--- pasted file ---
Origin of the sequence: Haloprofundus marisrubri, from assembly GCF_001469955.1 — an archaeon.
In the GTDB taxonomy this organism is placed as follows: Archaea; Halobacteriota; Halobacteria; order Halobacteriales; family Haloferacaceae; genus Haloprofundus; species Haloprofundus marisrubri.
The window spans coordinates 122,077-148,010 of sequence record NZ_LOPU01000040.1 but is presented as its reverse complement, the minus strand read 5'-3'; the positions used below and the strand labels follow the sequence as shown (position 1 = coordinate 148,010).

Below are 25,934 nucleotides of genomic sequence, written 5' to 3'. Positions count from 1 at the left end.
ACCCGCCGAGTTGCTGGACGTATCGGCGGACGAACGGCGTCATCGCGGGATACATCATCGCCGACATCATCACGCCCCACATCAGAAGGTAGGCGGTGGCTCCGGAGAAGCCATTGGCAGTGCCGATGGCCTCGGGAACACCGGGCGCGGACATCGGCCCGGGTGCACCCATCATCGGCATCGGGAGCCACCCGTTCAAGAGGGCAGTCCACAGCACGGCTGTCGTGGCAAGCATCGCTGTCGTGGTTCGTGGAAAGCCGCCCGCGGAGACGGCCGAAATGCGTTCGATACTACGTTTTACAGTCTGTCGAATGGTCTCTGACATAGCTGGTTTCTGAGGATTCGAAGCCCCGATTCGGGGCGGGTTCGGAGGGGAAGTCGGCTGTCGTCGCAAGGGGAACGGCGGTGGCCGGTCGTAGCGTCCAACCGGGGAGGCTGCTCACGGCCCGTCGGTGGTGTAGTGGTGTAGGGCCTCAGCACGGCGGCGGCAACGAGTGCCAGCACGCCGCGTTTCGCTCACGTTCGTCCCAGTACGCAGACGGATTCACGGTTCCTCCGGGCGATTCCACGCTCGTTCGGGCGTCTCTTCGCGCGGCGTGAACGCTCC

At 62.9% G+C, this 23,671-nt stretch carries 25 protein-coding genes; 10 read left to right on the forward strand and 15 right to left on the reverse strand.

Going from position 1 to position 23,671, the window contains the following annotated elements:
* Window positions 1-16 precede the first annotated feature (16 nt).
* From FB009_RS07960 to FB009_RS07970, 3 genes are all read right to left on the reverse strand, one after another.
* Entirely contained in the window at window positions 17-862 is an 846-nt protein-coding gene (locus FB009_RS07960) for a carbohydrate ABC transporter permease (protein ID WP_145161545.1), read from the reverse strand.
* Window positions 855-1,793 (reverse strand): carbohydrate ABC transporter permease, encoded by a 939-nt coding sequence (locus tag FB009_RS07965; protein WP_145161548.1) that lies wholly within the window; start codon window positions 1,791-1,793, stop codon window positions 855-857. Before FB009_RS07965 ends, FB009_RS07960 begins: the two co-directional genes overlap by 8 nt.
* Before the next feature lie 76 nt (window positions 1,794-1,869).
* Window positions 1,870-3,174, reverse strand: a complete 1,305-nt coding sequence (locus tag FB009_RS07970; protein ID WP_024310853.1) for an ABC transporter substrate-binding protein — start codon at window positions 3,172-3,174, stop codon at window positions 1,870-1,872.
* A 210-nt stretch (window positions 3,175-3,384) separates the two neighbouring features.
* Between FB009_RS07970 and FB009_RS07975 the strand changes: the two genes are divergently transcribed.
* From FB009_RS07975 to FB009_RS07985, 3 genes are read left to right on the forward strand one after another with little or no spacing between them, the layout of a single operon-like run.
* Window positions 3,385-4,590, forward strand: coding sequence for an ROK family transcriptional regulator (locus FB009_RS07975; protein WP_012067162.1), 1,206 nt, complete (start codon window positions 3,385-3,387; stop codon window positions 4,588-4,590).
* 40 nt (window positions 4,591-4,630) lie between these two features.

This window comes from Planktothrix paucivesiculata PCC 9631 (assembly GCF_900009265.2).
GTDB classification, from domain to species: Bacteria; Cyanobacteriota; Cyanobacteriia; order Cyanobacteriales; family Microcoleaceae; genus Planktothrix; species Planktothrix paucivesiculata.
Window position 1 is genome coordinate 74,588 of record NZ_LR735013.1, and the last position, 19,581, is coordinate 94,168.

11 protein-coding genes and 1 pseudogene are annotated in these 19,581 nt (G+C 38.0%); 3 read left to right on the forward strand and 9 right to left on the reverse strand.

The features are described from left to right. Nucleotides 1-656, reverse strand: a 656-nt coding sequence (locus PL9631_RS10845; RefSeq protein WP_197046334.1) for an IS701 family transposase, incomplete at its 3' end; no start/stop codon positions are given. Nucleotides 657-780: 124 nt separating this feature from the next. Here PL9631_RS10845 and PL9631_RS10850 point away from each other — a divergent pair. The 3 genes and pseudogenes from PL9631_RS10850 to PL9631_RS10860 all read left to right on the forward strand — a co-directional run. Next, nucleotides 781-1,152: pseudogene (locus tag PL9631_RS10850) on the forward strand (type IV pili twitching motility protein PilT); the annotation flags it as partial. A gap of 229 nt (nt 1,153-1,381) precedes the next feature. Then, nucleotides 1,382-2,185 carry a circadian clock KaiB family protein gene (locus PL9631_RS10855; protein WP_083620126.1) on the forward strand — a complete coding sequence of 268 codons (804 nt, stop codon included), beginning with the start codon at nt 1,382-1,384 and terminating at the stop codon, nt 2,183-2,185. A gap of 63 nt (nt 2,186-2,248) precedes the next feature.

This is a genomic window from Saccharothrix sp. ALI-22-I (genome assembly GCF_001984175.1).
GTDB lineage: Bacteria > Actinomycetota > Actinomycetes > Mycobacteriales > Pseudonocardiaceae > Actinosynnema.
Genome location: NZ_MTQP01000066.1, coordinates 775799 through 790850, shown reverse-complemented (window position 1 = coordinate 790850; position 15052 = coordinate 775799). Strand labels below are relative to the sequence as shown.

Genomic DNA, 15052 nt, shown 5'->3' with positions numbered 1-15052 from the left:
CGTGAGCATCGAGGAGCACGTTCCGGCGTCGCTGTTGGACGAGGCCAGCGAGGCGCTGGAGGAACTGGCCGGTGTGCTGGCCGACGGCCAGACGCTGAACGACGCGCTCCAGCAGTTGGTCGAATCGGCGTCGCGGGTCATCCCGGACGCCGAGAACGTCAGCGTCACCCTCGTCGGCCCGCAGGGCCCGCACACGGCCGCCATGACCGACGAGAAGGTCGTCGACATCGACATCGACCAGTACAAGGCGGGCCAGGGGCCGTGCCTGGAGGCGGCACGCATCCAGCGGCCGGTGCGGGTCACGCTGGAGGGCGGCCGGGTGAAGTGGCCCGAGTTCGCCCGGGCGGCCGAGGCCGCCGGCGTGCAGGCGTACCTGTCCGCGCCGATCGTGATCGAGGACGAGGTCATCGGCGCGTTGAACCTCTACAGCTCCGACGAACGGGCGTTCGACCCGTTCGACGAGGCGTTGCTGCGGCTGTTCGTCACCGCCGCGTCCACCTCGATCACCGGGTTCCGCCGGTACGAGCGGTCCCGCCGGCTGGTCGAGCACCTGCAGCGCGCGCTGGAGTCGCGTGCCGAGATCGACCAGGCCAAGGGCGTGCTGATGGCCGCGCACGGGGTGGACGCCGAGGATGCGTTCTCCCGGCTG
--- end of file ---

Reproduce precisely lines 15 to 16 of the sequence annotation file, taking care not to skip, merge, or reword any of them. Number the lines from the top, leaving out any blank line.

* Between FB009_RS07970 and FB009_RS07975 the strand changes: the two genes are divergently transcribed.
* From FB009_RS07975 to FB009_RS07985, 3 genes are read left to right on the forward strand one after another with little or no spacing between them, the layout of a single operon-like run.